Unfortunately, this reduction of the Gospel to its moral dimension is the very thing that political battles over moral issues in a secular environment tend to produce. Every time we bow to the secularity of the public square and accept its constraints on political discourse, we concede that it is acceptable to argue for a moral position only as long as we do not bring the Gospel into it. For most Christians in the modern West, this reduction—really a reductio ad absurdum—has been long since ingrained in our own spiritual habits.
This alone justifies Pope Francis’ frequent emphasis on the need to share all the manifold beauties of Catholic life and love with others, to avoid reducing Catholicism to a series of moral demands. We need to recognize this danger of playing into the Devil’s hands. We need to see how we have been progressively constrained in ways that make us less able to evangelize.
I submit, in fact, that today’s secular societies cannot by their very nature be evangelized from the top down. This means we must begin at the bottom. And that is why we need to attend to the motives that might attract the men and women with whom we interact non-politically to examine what it means to be a Christian.
The Motive of Meaning
I use the phrase “what it means” deliberately. The love and care manifested by Christians ought to be the most powerful motive, but because love is so easily ignored when things are going well, and so easily misunderstood when they are going badly, I think there is an even more universal motive for taking Christ seriously in our particular culture. I am talking about “meaning”.
Modern Western culture is hung constantly by its own rope when it comes to meaning. However much our culture might impose various politically-correct dogmas, every dogma is undermined by the modern insistence that meaning does not exist, that everything is ultimately the product of random material interactions. This creates a culture-wide yet deeply personal crisis in just about everybody.
Of course, people are rarely consistent. They very frequently act out of love, for example, even though they informally subscribe to a philosophy which denies the very existence of love. They often find meaning in their relationships and in their duties even when their worldview insists that relationships are inescapably transitory and duties are mere conventions. They may make sacrifices for something good despite being carefully taught (and often finding the teaching selfishly useful) that good and evil are at worst imaginary and at best matters of opinion.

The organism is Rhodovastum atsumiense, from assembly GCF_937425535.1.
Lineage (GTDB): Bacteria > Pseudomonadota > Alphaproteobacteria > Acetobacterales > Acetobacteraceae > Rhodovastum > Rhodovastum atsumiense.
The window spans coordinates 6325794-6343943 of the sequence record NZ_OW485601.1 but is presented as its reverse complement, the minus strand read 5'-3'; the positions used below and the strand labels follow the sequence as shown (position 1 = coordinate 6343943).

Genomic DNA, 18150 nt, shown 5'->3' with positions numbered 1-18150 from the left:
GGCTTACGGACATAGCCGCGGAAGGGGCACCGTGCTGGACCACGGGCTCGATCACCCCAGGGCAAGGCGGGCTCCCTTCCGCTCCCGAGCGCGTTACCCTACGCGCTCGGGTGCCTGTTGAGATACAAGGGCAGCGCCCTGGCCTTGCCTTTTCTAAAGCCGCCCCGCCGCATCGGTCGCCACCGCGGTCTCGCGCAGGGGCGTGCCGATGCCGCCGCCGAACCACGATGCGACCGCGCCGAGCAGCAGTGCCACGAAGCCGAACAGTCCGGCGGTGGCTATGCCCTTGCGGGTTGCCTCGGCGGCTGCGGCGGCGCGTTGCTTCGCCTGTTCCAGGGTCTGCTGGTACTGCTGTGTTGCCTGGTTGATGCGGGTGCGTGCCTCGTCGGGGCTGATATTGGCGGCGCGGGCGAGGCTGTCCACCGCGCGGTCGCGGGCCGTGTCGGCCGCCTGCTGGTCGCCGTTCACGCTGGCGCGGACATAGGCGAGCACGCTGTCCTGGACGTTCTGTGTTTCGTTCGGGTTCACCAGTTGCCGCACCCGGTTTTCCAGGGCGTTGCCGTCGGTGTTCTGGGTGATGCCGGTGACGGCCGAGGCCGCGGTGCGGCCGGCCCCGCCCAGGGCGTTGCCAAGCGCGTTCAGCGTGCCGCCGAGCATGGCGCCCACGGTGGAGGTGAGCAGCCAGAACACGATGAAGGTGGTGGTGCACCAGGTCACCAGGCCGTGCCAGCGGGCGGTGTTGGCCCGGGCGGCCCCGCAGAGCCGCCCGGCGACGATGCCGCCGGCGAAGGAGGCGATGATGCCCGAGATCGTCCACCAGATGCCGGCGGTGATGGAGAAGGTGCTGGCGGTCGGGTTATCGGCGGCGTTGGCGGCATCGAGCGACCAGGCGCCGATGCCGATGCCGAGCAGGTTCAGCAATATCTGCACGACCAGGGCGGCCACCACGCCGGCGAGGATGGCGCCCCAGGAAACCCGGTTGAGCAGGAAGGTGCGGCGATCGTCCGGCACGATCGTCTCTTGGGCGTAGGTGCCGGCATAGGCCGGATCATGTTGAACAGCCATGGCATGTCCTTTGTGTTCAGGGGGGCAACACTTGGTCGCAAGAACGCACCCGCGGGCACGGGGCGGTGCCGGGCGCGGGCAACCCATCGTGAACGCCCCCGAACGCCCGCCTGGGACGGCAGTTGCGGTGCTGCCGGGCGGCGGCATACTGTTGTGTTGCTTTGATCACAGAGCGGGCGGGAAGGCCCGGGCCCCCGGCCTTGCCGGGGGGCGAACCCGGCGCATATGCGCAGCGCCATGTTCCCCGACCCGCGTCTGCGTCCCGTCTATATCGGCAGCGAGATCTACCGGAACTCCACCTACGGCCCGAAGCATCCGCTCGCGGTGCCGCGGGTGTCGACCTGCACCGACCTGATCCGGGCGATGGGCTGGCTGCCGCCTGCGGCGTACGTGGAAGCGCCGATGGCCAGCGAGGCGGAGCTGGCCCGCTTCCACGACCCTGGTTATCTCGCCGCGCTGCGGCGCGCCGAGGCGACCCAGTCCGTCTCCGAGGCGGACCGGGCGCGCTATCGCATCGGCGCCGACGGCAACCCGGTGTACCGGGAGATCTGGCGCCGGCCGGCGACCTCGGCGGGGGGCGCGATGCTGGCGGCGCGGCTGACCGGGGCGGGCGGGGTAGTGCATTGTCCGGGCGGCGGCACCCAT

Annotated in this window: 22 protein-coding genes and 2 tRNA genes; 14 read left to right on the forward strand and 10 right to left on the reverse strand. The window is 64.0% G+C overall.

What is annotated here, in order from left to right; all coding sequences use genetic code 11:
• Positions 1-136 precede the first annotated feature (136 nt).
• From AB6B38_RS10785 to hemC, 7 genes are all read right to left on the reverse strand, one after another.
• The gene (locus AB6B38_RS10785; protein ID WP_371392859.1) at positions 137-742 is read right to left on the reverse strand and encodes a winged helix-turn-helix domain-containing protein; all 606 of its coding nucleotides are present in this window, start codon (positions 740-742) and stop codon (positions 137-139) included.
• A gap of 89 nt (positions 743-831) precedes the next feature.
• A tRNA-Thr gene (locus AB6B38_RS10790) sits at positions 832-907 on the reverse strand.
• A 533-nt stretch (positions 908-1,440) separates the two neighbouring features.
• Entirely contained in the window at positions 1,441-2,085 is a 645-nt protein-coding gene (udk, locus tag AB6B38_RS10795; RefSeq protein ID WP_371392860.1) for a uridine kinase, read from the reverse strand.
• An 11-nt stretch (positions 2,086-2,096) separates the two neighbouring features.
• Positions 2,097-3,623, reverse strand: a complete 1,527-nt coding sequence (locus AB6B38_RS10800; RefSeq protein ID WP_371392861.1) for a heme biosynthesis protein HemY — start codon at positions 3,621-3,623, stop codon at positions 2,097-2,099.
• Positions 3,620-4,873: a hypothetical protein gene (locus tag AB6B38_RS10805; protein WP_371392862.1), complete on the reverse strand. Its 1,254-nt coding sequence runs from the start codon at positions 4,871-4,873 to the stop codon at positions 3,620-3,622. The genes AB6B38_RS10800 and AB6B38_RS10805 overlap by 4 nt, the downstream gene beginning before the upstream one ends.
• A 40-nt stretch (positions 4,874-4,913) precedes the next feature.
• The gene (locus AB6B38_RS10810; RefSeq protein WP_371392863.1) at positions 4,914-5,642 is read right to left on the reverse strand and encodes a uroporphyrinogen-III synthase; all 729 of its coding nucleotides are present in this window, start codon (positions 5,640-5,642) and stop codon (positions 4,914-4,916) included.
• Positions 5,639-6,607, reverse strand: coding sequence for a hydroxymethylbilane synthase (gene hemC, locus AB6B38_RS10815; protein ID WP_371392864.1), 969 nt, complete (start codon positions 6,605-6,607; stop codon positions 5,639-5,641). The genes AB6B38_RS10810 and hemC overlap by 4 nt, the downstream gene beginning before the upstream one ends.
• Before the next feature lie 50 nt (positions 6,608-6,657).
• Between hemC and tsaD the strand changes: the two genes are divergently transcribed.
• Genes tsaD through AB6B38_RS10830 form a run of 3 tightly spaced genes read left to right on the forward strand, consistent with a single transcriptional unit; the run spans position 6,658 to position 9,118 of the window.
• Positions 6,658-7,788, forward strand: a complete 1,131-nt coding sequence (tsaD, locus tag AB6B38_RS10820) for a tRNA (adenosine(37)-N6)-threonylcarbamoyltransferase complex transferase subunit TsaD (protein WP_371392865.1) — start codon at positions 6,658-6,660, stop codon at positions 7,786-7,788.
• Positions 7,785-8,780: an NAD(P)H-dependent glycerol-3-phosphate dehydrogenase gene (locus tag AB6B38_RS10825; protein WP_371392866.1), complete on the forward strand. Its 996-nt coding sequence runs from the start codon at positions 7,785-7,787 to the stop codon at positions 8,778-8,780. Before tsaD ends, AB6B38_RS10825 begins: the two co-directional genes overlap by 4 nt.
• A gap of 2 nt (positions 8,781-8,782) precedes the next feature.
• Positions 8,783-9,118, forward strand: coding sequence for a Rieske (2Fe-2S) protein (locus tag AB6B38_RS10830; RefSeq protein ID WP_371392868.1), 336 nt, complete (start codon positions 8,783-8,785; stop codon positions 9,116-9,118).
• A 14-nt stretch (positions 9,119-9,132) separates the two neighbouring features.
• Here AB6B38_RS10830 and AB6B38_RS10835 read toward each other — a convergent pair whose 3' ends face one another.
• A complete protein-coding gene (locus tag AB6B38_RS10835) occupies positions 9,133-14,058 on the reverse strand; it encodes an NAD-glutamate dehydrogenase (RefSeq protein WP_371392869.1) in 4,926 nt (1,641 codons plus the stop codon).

Nonetheless, people are frequently troubled by lack of meaning. They give themselves over to extreme pleasures followed by suicidal bouts of sadness as a direct result of the absence of meaning in their lives. At every turn their satisfaction in achievements and accomplishments is reduced to ashes because they suspect it means nothing. They do not know where they came from or where they are going. In pain and increasingly even in pleasure, they cannot imagine “why they should bother”. Their frustration is as palpable to others as it is frightening to themselves.
To address the issue of meaning is to answer the question “Why?”. Note that to say that abortion or same-sex marriage is “wrong” does not answer this question. It provides a rule, not a meaning. But answering the question of why anything should be right or wrong in the first place does provide meaning, and therefore it also imparts purpose.
Our Lord said that our neighbors would know we are His disciples by our love for one another (Jn 13:35). That is true, and without it nothing else will get us very far. But the most obvious difference between Christians and non-Christians in a post-Christian society like ours is that Christians still inhabit an intelligible world.
I believe this is something most non-Christians deeply desire. In the last analysis, meaning is the key to happiness. The first step to evangelization—and the necessary precondition for it—just might be to offer the incomparable gift of meaning.
Next in series: Opening Ourselves to Meaning and Purpose